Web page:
SPENCER: Were they surprised at your courage? Are they used to seeing people crumble and weep or scream?

HOODFAR: I could hear them interrogating some young guy who was not Iranian. They were shouting. Every half hour, he had to go to the bathroom. Sometimes women would cry. Making the person cry was one of the first things they had to do. It was a problem for them that I couldn’t cry.

Once they were behind a one-way mirror. We were talking about Afghanistan. They said “We have the right to protect Islamic culture when people are trying to change it.” I said, “How do you know your Islamic culture is what the people want?” They said, “We know. We believe in Islam.” I said, “That’s exactly what ISIS says. If anyone disagrees with them, they just chop their heads off.” They said, “You can’t compare us with them.” I said, “But that’s what they say. You think your interpretation is correct. They think theirs is correct. And none of you are listening to people.” He got so angry and excited that he left the room and came into my room.”

TAVAKOLI: Did his behavior change?

HOODFAR: Well, they realized that I know a lot more than they do and that I’m not changing my position to satisfy them. In the long run, maybe they hated me but they also respected me.

They wanted to frame me as a person who poses as an expert on Islam. So they brought my judge, who was also a Mullah, behind the mirror. They asked me how many times a day a Muslim is expected to pray. It was so unexpected a question I couldn’t remember. I think maybe I wrote fifteen. Then they asked me to write the five pillars of Islam. But that’s not what Iranians teach, so I wrote the five things and added, “And of course some people today put jihad as part of this, but jihad has never been.” Then they asked how many surahs are in the Koran. I didn’t remember. They asked me: What are the surahs that discuss women? That I knew. Then I could hear them discussing whether I knew Islam. I wrote about the five pillars of Islam the way I lecture, as the difference between the Sunni and the Shia. So I heard him say, “She knows this. It is not the way you and I say it, but she knows.” So they gave up testing me on Islam.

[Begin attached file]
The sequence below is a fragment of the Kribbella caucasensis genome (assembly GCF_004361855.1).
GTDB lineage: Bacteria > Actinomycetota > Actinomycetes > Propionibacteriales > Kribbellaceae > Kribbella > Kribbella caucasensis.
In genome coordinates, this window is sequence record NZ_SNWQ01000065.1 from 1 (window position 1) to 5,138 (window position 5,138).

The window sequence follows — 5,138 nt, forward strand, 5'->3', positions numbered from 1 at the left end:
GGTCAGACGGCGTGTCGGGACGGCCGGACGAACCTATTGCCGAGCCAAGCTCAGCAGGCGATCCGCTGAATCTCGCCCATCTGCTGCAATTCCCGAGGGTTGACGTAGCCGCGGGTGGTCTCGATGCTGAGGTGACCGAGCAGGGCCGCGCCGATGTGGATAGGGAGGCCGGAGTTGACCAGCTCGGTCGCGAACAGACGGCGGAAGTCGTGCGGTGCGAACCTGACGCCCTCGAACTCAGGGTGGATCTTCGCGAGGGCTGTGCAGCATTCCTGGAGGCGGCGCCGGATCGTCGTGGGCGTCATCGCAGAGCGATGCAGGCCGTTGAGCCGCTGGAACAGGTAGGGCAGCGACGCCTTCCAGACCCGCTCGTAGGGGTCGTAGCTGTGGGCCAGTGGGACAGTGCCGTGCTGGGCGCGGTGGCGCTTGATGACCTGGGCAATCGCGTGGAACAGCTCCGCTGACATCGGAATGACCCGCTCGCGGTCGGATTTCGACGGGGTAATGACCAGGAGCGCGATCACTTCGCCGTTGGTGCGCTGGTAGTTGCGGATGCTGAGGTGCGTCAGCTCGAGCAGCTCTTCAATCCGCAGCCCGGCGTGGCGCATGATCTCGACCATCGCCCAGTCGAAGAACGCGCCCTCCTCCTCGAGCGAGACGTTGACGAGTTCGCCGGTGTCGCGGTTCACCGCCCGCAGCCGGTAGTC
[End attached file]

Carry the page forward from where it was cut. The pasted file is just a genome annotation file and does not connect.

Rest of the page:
SPENCER: Amanda, when did you make a breakthrough in getting her out?

GHAHREMANI: I give a lot of credit to the Canadian government. They were at the forefront of the diplomacy. But we had several key moments that were reactions to events—especially Homa’s hospitalization.

HOODFAR: The rooms were so small and they put two people in them, so there was not enough air. My lungs got infected and I lost my voice. My vocal cords still have not quite recovered. I was short of breath, so they took me to hospital.

GHAHREMANI: We publicized the fact that she had been hospitalized. That mobilized a lot of people. That was also a pivotal moment on the diplomatic side because this was a woman in her mid-sixties who had health problems. Since an Iranian woman Zahra Kazemi was beaten to death in Evin Prison, neither the Canadians nor the Iranian authorities wanted such a thing to happen again.

SPENCER: But Harper had broken diplomatic ties with Iran.

GHAHREMANI: Right. There were no Canadians in Iran. Canada relies on its allies—on the Italians, the Swiss, and Oman. Oman has created a niche for themselves in the Middle East as an arbiter of peace. They work on hostage situations and have good relations with their neighbors. They’re the peacemaker of the Middle East. I know only as much as they allowed me to know. The UN General Assembly was happening in New York just before Homa’s release. Canada met there with the foreign minister of Iran, and I think brought up Homa’s case. The Iranian elected body didn’t want a prominent Iranian-Canadian who has been beneficial to Iranian society imprisoned in Iran, so they probably tried to see that she was released.

SPENCER: Homa, how long were you in prison?

HOODFAR: A hundred and twelve days. They brought another woman to my cell to make sure that if I got sicker, someone would knock to ask for help, which did happen several times.

TAVAKOLI: What is your message for readers of Peace Magazine?